Finally started work on the Machine Learning project that had been stalled for the whole of June.

The initial working is the same as edMultiRouter.

But since this protocol uses an implementation of K Means ML algorithm, we will need to extract much more features than just Encounters and Distance.

A zero threshold has been set to begin the transfer of messages. Which is set to 75% by default, but can be changed from the settings file itself too. We added this feature while we were working on edMultiRouter itself. The significance of this threshold value is that it allows the encounter table to be sufficiently filled before the transfer of messages can be started. A zerothreshold set at 0.25 signifies that until and unless the no of zeroes in the encounter table becomes less than 25%, that is the table is more than 75% filled, the checkStart function doesn’t initialise start to 1, and thus the transfer doesn’t start.

Kunal’s suggestion: The time required for zero threshold should be the actual Report.warmup time. Right now our Report.warmup time has been randomly set to 1000s. We have no way of confirming that our zero threshold has been crossed in that time, meaning that our encounter matrix has been sufficiently filled up.

void checkStart() { int countZeroes=0; int i,j; for(i=0;i<nodeCount;i++) { for(j=0;j<nodeCount;j++) { if(encounters[i][j]==0){ countZeroes++; } } } if(countZeroes < maxPossibleZeroes) { start=1; //set start to 1 if the encounter matrix satisfies threshold for no of zero values } return; } //end of checkStart

tryOtherMessages acts like the driver function of the protocol. It is called from the update method in the code when start equals 1.

if(start==1){

tryOtherMessages(); }

We need to create a feature vector to give to the K means function of shogun to generate the classification of nodes of the network.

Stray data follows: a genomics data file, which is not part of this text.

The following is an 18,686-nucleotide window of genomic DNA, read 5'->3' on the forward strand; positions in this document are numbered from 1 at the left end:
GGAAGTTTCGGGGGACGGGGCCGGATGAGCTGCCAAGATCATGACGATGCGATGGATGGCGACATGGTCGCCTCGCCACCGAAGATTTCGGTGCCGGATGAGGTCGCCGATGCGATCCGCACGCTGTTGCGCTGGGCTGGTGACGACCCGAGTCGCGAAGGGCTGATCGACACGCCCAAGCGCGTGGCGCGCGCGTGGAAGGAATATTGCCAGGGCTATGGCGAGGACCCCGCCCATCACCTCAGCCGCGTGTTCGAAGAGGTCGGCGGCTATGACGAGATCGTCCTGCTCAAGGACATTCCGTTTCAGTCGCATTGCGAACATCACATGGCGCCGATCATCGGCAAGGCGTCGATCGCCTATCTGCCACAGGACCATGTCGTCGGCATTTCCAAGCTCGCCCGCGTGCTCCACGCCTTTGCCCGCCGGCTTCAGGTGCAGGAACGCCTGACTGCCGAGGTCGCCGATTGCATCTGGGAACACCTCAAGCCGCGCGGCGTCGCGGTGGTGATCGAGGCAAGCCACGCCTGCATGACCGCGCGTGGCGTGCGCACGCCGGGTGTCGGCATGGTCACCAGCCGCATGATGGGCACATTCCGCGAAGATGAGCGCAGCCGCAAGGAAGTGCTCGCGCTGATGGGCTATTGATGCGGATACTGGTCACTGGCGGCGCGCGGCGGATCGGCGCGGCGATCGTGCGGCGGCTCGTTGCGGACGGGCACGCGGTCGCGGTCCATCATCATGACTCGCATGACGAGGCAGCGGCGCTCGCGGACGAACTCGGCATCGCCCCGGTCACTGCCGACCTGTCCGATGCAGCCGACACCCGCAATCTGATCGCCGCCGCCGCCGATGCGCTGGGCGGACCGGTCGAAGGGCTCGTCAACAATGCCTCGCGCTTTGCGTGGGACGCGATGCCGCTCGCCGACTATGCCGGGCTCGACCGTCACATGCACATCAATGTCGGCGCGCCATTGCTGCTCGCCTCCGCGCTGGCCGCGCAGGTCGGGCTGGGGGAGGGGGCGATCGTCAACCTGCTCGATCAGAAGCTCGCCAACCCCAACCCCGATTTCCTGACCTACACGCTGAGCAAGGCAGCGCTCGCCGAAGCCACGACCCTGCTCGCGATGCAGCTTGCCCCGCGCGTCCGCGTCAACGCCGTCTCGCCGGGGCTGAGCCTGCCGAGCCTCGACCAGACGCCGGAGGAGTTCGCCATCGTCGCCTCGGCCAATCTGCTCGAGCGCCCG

We do that by creating a 2D matrix called featureMatrix for every message (source-destination pair). The first column representing the encounters, and the second column being distance from the destination(for now), of the various neighbours.

Then we convert the java 2D Matrix into a jblas DoubleMatrix. jblas is basically a java library which is used to perform fast calculations on matrices. The shogun K Means classifier must generate clusters by performing some operations on the feature matrix. That’s why the feature matrix is to needed to be converted into a matrix compatible with jblas.

Next, we load the shogun library and initialize shogun with default values, which must be shogun’s own standard set of values.

Then we choose the no of clusters and convert jblas features into feats_train, which are compatible with shogun.

Then we just train K-Means on our data (feats_train) and get the cluster centres and cluster radius.

One issue we encountere was that, while trying to display cluster centroids we were only getting one centre. We were getting perplexed over this as it was a really straightforward implementation. perplexed over this as it was a really straightforward implementation.

Ultimately, we examined the KMeans.cpp code, implemented in C++, learnt that it takes the transpose of the feature matrix before training it. Hence, we tried to transpose the feature matrix before giving it to the Realfeatures function as done in the KMeans.cpp code, and to our pleasant surprise it worked!

kMeansRouter is moving ahead now.

After getting the cluster centres, we find the most optimal cluster of neighbours (the ones that we will forward the copies of the message to), based on their intercept on the distance axis. Only if the distances are equal, we check for which cluster centre value has greater no of encounters out of the two.

int optimal_cluster; //find out the positive cluster if(cluster_centers.get(0,1)<cluster_centers.get(1,1)) { //distance of cluster1<distance of cluster 2 optimal_cluster=0; } else if(cluster_centers.get(0,1)>cluster_centers.get(1,1)) { //distance of cluster1>distance of cluster 2 optimal_cluster=1; } else { //distance of cluster1==distance of cluster 2 //if distances are equal then compare by encounters if(cluster_centers.get(0,0)>cluster_centers.get(1,0)) { optimal_cluster=0; } else { optimal_cluster=1; } }

Now the things we have to take care of are:-

- What to do when the source node only has one single node as the neighbour. Applying clustering in that case is meaningless. We will probably just pass the message to the single neighbour in that case or create some threshold formula. We love thresholds.

- We need to normalize the feature matrix as well. Will probably use some inbuilt shogun function for that.

~jigsaw